Boris Johnson Mocked For Failing To Grasp Basic Maths During Pandemic
Chief scientific adviser Sir Patrick Vallance (right) was among the people who had to explain the numbers to then-prime minister Boris Johnson.
Expensively-educated former prime minister Boris Johnson has faced ridicule for misinterpreting some basic numbers during the pandemic as he showed his frustration with the ailing economy.
Twitter users questioned whether the teaching of maths at Eton is “poor” after Johnson, who is anxious for a return to Downing Street, wrestled with the difference between a percentage and a probability figure.
It is one of the revelations in a cache of more than 100,000 WhatsApp messages linked to Matt Hancock’s time as health secretary, which were handed to the Daily Telegraph.
In a group chat with key officials in August 2020, the newspaper reported Johnson saying he “just read somewhere” that fewer people who got Covid were dying, and asked how they could “justify the continuing paralysis” of the economy.
But it was based on a misreading of a Financial Times article.
It took Sir Patrick Vallance, the chief scientific adviser, Dominic Cummings, Johnson’s chief adviser, and several messages to explain to the prime minister that he’d failed to grasp the numbers correctly.
They revealed to him that a figure of 0.04 in the article was not, in fact, a percentage, but a probability figure. Here’s the key section of the conversation.
Vallance: “It seems that the FT figure is 0.04 (ie 4% not 0.04%) and is the case fatality rate and not the infection fatality rate (which would be 0.4-1% overall).”
Cummings: “Yup. Bad explaining from the ft”
Johnson: “Eh? So what is 0.04 if it is not a percentage? (Five marks; show working)”
Cummings: “0.04 as a probability means 4%. 0 = 0%. 1 = 100%. 0.04 = 4%.”
If this wasn’t a real conversation between a PM and his scientific and political advisers about a lethal pandemic, it would be funny. Sadly it is real and thoroughly depressing. Is the teaching of maths at Eton so poor? Johnson: “What is the mortality rate of Covid?” @Telegraphpic.twitter.com/XZGi8Cza1D
— Robert Peston (@Peston) March 1, 2023
ITV’s political editor Robert Peston tweeted: “If this wasn’t a real conversation between a PM and his scientific and political advisers about a lethal pandemic, it would be funny. Sadly it is real and thoroughly depressing. Is the teaching of maths at Eton so poor?”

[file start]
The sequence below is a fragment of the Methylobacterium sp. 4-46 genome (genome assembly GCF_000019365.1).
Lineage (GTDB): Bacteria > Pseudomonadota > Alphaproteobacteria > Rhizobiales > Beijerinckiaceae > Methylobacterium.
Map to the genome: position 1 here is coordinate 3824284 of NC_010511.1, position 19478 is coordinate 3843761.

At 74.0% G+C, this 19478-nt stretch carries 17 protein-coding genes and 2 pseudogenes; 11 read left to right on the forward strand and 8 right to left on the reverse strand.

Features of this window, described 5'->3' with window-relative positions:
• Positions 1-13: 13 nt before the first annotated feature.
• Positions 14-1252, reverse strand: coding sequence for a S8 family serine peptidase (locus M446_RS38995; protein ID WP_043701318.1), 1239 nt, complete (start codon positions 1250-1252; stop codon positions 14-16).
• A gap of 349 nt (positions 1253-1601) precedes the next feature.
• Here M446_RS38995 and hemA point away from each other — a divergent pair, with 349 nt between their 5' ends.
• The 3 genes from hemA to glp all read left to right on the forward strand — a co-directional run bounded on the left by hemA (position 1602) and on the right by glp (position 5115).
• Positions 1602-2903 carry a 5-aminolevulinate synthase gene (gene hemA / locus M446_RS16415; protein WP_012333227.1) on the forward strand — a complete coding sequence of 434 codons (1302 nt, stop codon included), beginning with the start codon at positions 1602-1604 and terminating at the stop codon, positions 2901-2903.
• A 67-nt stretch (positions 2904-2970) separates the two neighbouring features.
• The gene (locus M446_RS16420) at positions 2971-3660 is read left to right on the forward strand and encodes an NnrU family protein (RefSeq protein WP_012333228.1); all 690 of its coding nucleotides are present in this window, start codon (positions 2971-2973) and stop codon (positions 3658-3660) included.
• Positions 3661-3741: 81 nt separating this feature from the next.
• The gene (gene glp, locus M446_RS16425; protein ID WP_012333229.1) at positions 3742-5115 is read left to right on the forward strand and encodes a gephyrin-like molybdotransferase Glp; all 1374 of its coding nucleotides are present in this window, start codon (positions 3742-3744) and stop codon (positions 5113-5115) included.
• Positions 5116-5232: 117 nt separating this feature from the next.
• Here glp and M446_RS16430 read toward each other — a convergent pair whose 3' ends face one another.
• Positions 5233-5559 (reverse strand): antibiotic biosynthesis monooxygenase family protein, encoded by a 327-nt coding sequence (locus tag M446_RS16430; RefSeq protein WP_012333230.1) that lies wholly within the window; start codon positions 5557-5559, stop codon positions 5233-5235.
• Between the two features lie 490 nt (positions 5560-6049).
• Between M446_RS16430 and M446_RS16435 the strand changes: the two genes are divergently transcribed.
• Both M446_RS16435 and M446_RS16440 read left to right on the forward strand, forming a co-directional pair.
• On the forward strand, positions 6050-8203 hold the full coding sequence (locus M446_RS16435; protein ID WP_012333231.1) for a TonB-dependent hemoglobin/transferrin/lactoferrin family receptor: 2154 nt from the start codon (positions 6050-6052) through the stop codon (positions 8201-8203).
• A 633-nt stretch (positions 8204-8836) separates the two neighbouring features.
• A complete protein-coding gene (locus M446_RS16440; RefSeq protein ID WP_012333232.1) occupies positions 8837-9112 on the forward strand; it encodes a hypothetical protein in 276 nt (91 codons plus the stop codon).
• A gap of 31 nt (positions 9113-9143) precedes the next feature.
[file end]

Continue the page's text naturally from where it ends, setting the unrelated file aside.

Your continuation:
Channel 4 News presenter Krishnan Guru-Murthy added that the message might be “why Rishi Sunak thinks everyone should study maths until 18. Maybe it suggests politicians should be sent to maths lessons before being allowed to make decisions.”
Maths lessons with Boris Johnson via @Telegraphpic.twitter.com/RCKrEm4ksn
— Jack Elsom (@JackElsom) March 1, 2023
This from @telegraph WhatsApp leak might be why Rishi Sunak thinks everyone should study maths until 18. Maybe it suggests politicians should be sent to maths lessons before being allowed to make decisions. pic.twitter.com/0WesbceO5I
— Krishnan Guru-Murthy (@krishgm) March 1, 2023
Meanwhile, Hancock was considering legal action while strenuously denying claims he rejected advice to give coronavirus tests to all residents going into English care homes while health secretary.
Allies alleged the messages leaked by journalist Isabel Oakeshott after she was handed them by Hancock while working on his Pandemic Diaries memoir have been “spun to fit an anti-lockdown agenda”.
Other suggestions in the Telegraph’s files are that in September 2020, during a severe backlog in testing, an adviser to Hancock helped get a test sent to senior Conservative Jacob Rees-Mogg’s home.